Most parents deem it impossible to discipline their child without punishments of different natures. The act of punishing a child during early years of development, no matter how mild in nature, has a deep impact. Given below, are some reasons to stay away from these practices.
1. Behavioural development is age appropriate. Children at young age lack self-control as their brain is not well-developed yet. So if your child is throwing food, refusing to sleep, whining, and tantrums, it is a result of an underdeveloped brain and not calculative attempts to test your limits.
In such cases, punishments have negative effects on the growing brain.
2. Compromising on the roots of empathy. It’s important to talk with them about their choices; help them recognize and understand that their actions have impact on others. Punishment hinders a child’s ability to understand and be sensitive towards the feelings of others.
3. Helping children learn conflict resolution and problem solving skills. Repair/replace things they have damaged; communicate positively; nurture emotional intelligence and differentiation in right and wrong. The fear of being punished does not allow a child to learn to deal with conflicting situations positively.
4. Expressing one’s emotions. Developing their understanding of right and wrong and teaching them how to regulate their emotions, helps us, as parents. If they’re angry or upset they should express it verbally and not by physically unleashing frustration. Punishment prevents this expression and seeds frustration.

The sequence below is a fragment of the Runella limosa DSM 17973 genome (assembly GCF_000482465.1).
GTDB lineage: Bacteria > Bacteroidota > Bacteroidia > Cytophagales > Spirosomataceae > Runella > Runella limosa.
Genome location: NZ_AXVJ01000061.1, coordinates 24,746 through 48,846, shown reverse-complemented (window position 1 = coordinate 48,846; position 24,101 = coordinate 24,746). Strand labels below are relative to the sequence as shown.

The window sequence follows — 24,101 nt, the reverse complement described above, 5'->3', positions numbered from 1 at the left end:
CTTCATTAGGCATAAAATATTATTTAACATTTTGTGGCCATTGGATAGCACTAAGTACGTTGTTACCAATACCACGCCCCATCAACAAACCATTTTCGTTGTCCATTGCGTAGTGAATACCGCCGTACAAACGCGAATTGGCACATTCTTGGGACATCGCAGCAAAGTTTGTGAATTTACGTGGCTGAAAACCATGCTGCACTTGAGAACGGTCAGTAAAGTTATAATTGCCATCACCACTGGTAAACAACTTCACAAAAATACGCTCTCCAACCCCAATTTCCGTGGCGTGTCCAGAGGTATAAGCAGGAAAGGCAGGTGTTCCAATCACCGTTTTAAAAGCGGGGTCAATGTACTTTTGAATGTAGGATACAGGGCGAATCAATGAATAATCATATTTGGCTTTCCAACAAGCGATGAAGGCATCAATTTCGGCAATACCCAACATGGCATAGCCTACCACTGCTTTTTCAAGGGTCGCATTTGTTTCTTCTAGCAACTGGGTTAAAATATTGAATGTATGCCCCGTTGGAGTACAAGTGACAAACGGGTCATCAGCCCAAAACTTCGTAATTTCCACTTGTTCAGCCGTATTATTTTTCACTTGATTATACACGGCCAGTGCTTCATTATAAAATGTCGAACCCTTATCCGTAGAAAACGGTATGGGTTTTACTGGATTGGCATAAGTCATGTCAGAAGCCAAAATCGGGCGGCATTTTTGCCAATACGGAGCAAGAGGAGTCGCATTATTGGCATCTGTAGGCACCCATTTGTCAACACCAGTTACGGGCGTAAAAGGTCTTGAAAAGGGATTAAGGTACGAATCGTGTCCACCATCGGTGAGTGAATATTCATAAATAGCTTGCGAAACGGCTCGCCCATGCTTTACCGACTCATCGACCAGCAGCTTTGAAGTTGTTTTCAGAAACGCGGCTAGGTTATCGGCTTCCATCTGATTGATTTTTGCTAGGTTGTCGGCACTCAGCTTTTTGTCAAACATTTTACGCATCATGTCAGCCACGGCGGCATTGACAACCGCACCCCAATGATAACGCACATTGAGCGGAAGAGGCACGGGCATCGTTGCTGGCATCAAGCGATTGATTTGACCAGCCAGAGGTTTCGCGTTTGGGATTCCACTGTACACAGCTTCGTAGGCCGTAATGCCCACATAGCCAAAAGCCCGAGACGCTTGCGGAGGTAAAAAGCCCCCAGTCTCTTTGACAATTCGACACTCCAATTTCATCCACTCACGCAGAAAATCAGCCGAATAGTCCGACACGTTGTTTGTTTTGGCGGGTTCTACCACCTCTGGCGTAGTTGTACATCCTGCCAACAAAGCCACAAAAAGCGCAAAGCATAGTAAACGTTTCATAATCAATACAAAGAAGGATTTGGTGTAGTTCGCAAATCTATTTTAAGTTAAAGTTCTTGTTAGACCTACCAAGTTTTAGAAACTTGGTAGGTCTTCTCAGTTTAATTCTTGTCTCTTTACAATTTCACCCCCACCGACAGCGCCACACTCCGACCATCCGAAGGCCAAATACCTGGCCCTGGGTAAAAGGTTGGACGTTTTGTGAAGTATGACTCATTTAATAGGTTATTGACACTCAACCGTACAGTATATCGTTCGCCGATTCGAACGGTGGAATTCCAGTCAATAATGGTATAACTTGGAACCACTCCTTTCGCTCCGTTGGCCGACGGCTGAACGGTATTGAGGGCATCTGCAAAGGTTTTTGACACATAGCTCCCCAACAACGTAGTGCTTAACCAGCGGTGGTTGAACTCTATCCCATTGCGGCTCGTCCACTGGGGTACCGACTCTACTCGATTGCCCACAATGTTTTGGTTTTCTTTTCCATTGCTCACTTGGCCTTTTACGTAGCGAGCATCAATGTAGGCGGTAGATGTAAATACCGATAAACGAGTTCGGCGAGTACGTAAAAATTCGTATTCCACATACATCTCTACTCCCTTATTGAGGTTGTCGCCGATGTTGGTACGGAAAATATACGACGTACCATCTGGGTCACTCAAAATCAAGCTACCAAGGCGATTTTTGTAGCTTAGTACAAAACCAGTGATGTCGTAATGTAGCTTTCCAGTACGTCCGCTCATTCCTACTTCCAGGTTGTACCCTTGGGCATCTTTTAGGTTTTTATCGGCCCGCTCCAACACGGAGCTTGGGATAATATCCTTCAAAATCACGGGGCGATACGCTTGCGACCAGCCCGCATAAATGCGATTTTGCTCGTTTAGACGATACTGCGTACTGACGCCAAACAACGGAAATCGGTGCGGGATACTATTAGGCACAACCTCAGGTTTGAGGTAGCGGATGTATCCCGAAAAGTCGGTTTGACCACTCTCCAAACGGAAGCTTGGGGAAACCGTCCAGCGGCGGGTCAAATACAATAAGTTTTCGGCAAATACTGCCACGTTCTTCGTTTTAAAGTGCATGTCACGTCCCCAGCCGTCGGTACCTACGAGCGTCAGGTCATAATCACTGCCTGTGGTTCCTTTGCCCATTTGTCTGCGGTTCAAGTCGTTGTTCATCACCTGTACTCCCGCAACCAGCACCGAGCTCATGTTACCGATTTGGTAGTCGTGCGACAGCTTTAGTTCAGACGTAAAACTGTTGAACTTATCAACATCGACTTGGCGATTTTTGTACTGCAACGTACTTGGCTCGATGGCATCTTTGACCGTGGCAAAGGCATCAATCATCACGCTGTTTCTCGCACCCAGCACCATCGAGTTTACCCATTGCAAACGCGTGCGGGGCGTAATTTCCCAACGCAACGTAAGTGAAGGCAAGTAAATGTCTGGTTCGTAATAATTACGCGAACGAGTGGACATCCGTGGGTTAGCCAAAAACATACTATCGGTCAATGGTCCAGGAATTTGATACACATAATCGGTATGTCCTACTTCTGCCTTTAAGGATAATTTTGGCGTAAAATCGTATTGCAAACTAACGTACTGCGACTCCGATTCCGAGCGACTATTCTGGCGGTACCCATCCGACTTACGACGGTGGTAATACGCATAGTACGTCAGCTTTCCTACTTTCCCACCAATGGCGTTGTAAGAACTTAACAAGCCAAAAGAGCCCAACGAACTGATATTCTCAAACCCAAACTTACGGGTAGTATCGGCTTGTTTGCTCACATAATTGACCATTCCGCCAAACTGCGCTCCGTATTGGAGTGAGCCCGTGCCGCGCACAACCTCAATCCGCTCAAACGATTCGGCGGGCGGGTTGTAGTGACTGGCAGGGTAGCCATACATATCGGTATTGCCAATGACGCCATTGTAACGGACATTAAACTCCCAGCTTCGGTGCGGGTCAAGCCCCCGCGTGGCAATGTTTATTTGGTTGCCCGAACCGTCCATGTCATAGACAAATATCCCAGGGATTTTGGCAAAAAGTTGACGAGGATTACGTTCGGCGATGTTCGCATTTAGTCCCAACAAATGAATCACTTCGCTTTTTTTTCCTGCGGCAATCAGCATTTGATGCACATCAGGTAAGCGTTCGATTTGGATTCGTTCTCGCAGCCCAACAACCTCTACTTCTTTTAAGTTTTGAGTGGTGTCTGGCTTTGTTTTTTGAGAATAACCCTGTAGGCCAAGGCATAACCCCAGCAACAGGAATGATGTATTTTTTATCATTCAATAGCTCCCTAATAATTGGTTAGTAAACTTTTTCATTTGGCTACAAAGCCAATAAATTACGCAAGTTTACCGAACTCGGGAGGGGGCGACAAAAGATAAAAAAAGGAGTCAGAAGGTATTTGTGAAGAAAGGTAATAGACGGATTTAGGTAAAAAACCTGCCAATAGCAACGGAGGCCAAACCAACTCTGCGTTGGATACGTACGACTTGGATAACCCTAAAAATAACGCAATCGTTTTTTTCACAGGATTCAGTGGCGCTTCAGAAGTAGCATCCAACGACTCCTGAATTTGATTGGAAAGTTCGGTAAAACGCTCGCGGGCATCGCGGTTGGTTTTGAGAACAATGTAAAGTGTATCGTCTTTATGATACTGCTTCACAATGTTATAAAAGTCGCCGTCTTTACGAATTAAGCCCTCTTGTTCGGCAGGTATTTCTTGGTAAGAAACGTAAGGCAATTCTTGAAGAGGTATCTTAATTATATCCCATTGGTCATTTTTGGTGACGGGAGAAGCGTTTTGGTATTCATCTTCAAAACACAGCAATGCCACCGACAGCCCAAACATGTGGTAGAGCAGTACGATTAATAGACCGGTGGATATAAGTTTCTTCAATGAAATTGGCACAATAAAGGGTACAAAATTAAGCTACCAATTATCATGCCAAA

5. Developing values than sheer obedience. If you’re always unnecessarily micro-managing children and demanding them to follow your rules, you are raising blind obedience and not allowing development of values.
While the goal is to get children to do the right thing, causing them discomfort or forcing authority might not be the best way out. In order to get children do the right thing or become well-behaved kids the key isn’t punishment; it’s discipline!
Discipline is something that needs to be taught, not forced through punishment.
Allow the child time to sit and reflect over his / her actions. Children who purposely misbehave are giving you a heads-up that something isn’t going right within him/her. Never overlook such behavioural patterns and try to address the child’s emotional needs.